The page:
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Encyclopedia > The Devil and Tom Walker

"The Devil and Tom Walker" is a short story by Washington Irving that first appeared in his 1824 collection of stories and sketches Tales of a Traveller. It was part of the "Money-Diggers" portion. The story is about a man who sells his soul to the devil in order to obtain wealth. He later regrets this decision when he has to suffer the consequences. Both the trade with the devil and the regret suffered by Tom Walker afterward cause this story to be compared to Johann Wolfgang Goethe's drama Faust, which was written in Germany a few decades previously. Washington Irving (April 3, 1783 – November 28, 1859) was an American author of the early 19th century. ... Johann Wolfgang Goethe  , IPA: , later von Goethe, (28 August 1749 – 22 March 1832) was a German polymath: he was a poet, novelist, dramatist, humanist, scientist, theorist, painter, and for ten years chief minister of state for the duchy of Weimar. ... Front cover of Faust, Leipzig 1832 Johann Wolfgang von Goethes Faust is a tragic play and the best known version of the Faust story. ...

This story had much influence on Stephen Vincent Benét's short story The Devil and Daniel Webster. Stephen Vincent Benét (July 22, 1898 – March 13, 1943) was a United States author, poet, short story writer and novelist. ... For other uses, see The Devil and Daniel Webster (disambiguation). ...

Plot summary

Illustration by Charles Deas (1818–1867

Tom Walker is a miser who worships money more than he does his miserly wife. Tom Walker was a greedy and selfish man. This is until he takes a walk in the swamp and starts up a conversation with the Devil incarnate (referred to as "Old Scratch" in the story.) Old Scratch strikes up a deal with Tom Walker: he offers the riches hidden in the swamp by Captain Kidd in exchange for Tom's employment under Old Scratch. Tom agrees to think about it, and returns home. Burdened with this secret, he mentions it to his greedy wife. When he is not there, Tom's wife takes all the valuables in the house and goes to make a deal with Old Scratch. When Tom goes in search of his wife, all he can find of her is her heart and liver in her apron tied to a tree. This conveyed two beliefs common among Irving's contemporaries: that the Devil finds you, rather than the other way around, and that women were held in contempt by the Devil. Tom Walker then agrees to the deal with Old Scratch (his wife was abusive towards him and he considered her death at the hand of Old Scratch a good thing). Tom agrees to become a loan shark. Tom constantly swindles people out of money, until he suddenly becomes fearful for the after-life. He then starts to become fiercely dedicated to God, always keeping a Bible at hand. When, one day, a person who had borrowed money from him and is asking for clemency blames Tom for taking his money, Tom says, "The Devil take me if I have made but a farthing!" At this time, there are three loud knocks at the door. Tom is drawn towards the black cloaked figure and realizes, in horror, that he has left his Bible at his desk. Tom Walker is then taken away by the Devil on the back of a black horse and is never seen again. All his assets vanished and his house burned to the ground. Image File history File links Metadata Size of this preview: 800 × 527 pixelsFull resolution‎ (1,370 × 902 pixels, file size: 845 KB, MIME type: image/jpeg) Faithful reproductions of two-dimensional original works cannot attract copyright in the U.S. according to the rule in Bridgeman Art Library v. ... Image File history File links Metadata Size of this preview: 800 × 527 pixelsFull resolution‎ (1,370 × 902 pixels, file size: 845 KB, MIME type: image/jpeg) Faithful reproductions of two-dimensional original works cannot attract copyright in the U.S. according to the rule in Bridgeman Art Library v. ... The references in this article would be clearer with a different and/or consistent style of citation, footnoting or external linking. ... The Devil is the name given to a supernatural entity, who, in most Western religions, is the central embodiment of evil. ... A loan shark is a person or body that offers illegal unsecured loans at high interest rates to individuals, often backed by blackmail or threats of violence. ...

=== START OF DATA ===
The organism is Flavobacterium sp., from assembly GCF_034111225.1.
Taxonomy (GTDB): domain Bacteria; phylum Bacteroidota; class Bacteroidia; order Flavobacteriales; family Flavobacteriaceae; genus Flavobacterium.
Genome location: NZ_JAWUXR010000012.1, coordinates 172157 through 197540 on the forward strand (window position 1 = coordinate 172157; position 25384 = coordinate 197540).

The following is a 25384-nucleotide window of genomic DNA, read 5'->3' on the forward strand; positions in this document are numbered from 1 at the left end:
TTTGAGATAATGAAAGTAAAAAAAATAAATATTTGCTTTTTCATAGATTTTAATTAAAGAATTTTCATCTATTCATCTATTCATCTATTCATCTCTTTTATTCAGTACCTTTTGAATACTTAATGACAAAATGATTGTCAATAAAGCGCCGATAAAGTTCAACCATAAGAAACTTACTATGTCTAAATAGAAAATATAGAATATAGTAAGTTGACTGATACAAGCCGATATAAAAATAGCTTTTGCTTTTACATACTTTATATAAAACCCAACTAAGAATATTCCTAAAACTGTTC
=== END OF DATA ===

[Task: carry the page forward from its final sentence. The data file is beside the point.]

External links

Wikisource has original text related to this article:
The Devil and Tom Walker
  • Full Text at About.com
  • "The Devil and Tom Walker" at Internet Movie Database

and tom likes eggs Image File history File links Wikisource-logo. ... The original Wikisource logo. ...

  Results from FactBites:
The Devil and Tom Walker Summary and Study Guide - Washington Irving (518 words)
In an area settled by Quakers and Puritans, religious piety was of utmost importance to citizens, and the lesson of Tom Walker's ruin illustrated the sorrow that would befall unscrupulous sinners.
Some have said that the ''Devil and Tom Walker'' was a well-known folktale in the New England area at the time, and Irving's retelling of it is a straightforward rendition of how he may have heard it from the region's Dutch inhabitants.
Tom asked the devil to provide proof that all he has promised Tom is true.  The...
The Devil and Tom Walker by Washington Irving (4181 words)
Tom's wife was a tall termagant, fierce of temper, loud of tongue, and strong of arm.
Tom consoled himself for the loss of his property with the loss of his wife; for he was a man of fortitude.
Tom was as rigid in religious, as in money matters; he was a stern supervisor and censurer of his neighbours, and seemed to think every sin entered up to their account became a credit on his own side of the page.
  More results at FactBites »



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